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Business Week reported yesterday that AT&T has invested in and is considering using a network filtering technology called Vobile. While at first AT&T would use the technology to filter out content like child pornography, its ultimate goal is to use it to filter videos and other content that allegedly infringe on major copyright holders’ copyrights. If you recall, AT&T announced in June that it would work with the content industry to develop a copyright filter. Public Knowledge roundly criticized that announcement, and we have generally been critical of calls for ISPs to filter their networks.
This new alliance with Vobile gives us no more comfort than the original announcement, and in some ways it gives us less. On a superficial level, Vobile’s VideoDNA technology is similar to that which YouTube is testing. Copyright holders upload the content they want to protect in a reference library, and Video DNA creates an identification file to which they “match” allegedly illegal material that is uploaded to a website or server. According to Vobile’s website, a “match” could be made in as little as one frame: “Each individual frame has its own VideoDNA segment, making it possible to identify a video clip or sub-clip of any length.” If there is a match, the technology will follow the copyright holder’s instructions: let it go, filter, or “monetize” it, meaning let the content be published with advertisements.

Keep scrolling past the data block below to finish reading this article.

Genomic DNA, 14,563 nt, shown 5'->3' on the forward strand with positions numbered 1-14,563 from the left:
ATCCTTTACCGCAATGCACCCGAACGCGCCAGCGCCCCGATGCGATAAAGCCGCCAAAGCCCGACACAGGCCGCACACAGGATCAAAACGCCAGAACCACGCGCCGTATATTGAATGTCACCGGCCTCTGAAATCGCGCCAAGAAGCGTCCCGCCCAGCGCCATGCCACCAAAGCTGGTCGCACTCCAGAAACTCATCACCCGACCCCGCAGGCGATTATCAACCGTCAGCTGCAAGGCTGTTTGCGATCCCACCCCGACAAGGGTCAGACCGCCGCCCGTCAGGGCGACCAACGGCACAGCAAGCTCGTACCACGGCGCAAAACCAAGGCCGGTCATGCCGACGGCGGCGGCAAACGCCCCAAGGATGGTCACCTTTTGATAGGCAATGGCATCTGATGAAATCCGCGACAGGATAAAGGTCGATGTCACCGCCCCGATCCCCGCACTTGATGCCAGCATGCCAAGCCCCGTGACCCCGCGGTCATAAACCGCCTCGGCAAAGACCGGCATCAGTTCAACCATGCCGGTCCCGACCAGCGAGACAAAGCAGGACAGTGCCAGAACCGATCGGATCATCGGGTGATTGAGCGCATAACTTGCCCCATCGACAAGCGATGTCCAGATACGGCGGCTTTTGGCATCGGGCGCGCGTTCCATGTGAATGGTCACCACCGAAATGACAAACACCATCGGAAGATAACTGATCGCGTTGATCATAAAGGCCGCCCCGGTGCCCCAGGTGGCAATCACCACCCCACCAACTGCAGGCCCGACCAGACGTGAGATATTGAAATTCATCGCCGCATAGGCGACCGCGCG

Unlike YouTube’s video identification tool, however, there is no indication that the uploader has any ability or right to contest the filtering. Moreover, Vobile boasts that its technology will be identifying both uses and users: “[I]t is possible to track not only the video that is being played, but also which part of the video is being played. The ability to track video usage automatically and precisely provides rights holders with valuable data regarding video content consumption. This, in turn, opens up a potential revenue channel for targeted marketing and advertising based on viewer history trends.” Privacy advocates should shudder.
But to return to copyright, from what we can discern, Vobile’s technology suffers from the same problems as all such filters: it cannot possibly tell a “fair” or otherwise lawful use from an illegal one. The company boasts “a near-zero false positive rate,” but can VideoDNA tell the difference between a video clip used in social or cultural commentary and one that is not? If a match can be as little as one frame, what happens to the normally unregulated “de minimis” uses of copyrighted material? They go away, replaced by an “ask permission first” copyright regime that is completely counter to our current copyright system.
While I’d rather they not accede to the content industry at all, AT&T is wise to proceed very, very slowly on this. It is one thing to have YouTube filter its sole site. But for an ISP to filter all content traveling on its massive network? Putting aside (but only for now) net neutrality concerns, AT&T risks spending a lot of money on a technology that may slow down its service and anger its customers.